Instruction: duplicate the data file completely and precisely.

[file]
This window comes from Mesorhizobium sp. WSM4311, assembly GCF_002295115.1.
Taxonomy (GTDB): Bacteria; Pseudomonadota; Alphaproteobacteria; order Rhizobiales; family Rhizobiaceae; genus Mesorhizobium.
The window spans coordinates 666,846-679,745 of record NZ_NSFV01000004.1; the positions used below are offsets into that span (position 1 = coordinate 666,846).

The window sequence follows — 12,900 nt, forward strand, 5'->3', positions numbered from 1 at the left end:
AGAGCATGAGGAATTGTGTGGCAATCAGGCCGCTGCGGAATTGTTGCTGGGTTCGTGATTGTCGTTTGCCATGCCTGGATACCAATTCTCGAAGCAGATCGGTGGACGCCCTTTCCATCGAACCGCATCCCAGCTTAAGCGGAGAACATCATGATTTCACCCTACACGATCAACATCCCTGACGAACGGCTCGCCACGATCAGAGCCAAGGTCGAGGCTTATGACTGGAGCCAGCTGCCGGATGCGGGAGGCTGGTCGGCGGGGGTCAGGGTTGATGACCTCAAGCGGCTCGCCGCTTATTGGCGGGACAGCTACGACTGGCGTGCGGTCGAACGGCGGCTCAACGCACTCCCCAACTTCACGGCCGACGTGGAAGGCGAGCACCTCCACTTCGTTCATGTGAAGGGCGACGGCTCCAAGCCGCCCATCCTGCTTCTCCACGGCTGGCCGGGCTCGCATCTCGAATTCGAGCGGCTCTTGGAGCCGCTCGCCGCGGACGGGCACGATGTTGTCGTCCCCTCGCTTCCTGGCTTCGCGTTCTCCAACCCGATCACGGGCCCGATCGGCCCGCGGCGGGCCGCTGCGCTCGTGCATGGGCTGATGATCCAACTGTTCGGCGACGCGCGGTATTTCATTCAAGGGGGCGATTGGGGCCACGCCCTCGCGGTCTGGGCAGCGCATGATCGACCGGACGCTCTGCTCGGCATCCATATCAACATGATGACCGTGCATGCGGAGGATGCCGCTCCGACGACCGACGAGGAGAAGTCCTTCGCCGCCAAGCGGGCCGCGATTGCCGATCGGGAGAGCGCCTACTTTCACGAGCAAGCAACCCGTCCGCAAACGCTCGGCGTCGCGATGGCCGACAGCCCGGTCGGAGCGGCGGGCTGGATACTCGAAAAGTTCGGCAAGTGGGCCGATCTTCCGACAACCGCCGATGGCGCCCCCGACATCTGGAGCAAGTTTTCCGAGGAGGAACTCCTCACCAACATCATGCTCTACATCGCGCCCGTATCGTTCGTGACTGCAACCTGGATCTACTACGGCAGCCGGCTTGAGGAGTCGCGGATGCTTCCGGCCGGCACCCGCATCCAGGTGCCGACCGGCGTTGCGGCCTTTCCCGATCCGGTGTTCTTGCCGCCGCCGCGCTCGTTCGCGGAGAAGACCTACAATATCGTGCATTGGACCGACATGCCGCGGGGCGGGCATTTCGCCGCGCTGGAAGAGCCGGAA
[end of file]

This window comes from Mesorhizobium sp. WSM4311, assembly GCF_002295115.1.
Taxonomy (GTDB): Bacteria; Pseudomonadota; Alphaproteobacteria; order Rhizobiales; family Rhizobiaceae; genus Mesorhizobium.
The window spans coordinates 666,846-679,745 of record NZ_NSFV01000004.1; the positions used below are offsets into that span (position 1 = coordinate 666,846).

The window sequence follows — 12,900 nt, forward strand, 5'->3', positions numbered from 1 at the left end:
AGAGCATGAGGAATTGTGTGGCAATCAGGCCGCTGCGGAATTGTTGCTGGGTTCGTGATTGTCGTTTGCCATGCCTGGATACCAATTCTCGAAGCAGATCGGTGGACGCCCTTTCCATCGAACCGCATCCCAGCTTAAGCGGAGAACATCATGATTTCACCCTACACGATCAACATCCCTGACGAACGGCTCGCCACGATCAGAGCCAAGGTCGAGGCTTATGACTGGAGCCAGCTGCCGGATGCGGGAGGCTGGTCGGCGGGGGTCAGGGTTGATGACCTCAAGCGGCTCGCCGCTTATTGGCGGGACAGCTACGACTGGCGTGCGGTCGAACGGCGGCTCAACGCACTCCCCAACTTCACGGCCGACGTGGAAGGCGAGCACCTCCACTTCGTTCATGTGAAGGGCGACGGCTCCAAGCCGCCCATCCTGCTTCTCCACGGCTGGCCGGGCTCGCATCTCGAATTCGAGCGGCTCTTGGAGCCGCTCGCCGCGGACGGGCACGATGTTGTCGTCCCCTCGCTTCCTGGCTTCGCGTTCTCCAACCCGATCACGGGCCCGATCGGCCCGCGGCGGGCCGCTGCGCTCGTGCATGGGCTGATGATCCAACTGTTCGGCGACGCGCGGTATTTCATTCAAGGGGGCGATTGGGGCCACGCCCTCGCGGTCTGGGCAGCGCATGATCGACCGGACGCTCTGCTCGGCATCCATATCAACATGATGACCGTGCATGCGGAGGATGCCGCTCCGACGACCGACGAGGAGAAGTCCTTCGCCGCCAAGCGGGCCGCGATTGCCGATCGGGAGAGCGCCTACTTTCACGAGCAAGCAACCCGTCCGCAAACGCTCGGCGTCGCGATGGCCGACAGCCCGGTCGGAGCGGCGGGCTGGATACTCGAAAAGTTCGGCAAGTGGGCCGATCTTCCGACAACCGCCGATGGCGCCCCCGACATCTGGAGCAAGTTTTCCGAGGAGGAACTCCTCACCAACATCATGCTCTACATCGCGCCCGTATCGTTCGTGACTGCAACCTGGATCTACTACGGCAGCCGGCTTGAGGAGTCGCGGATGCTTCCGGCCGGCACCCGCATCCAGGTGCCGACCGGCGTTGCGGCCTTTCCCGATCCGGTGTTCTTGCCGCCGCCGCGCTCGTTCGCGGAGAAGACCTACAATATCGTGCATTGGACCGACATGCCGCGGGGCGGGCATTTCGCCGCGCTGGAAGAGCCGGAA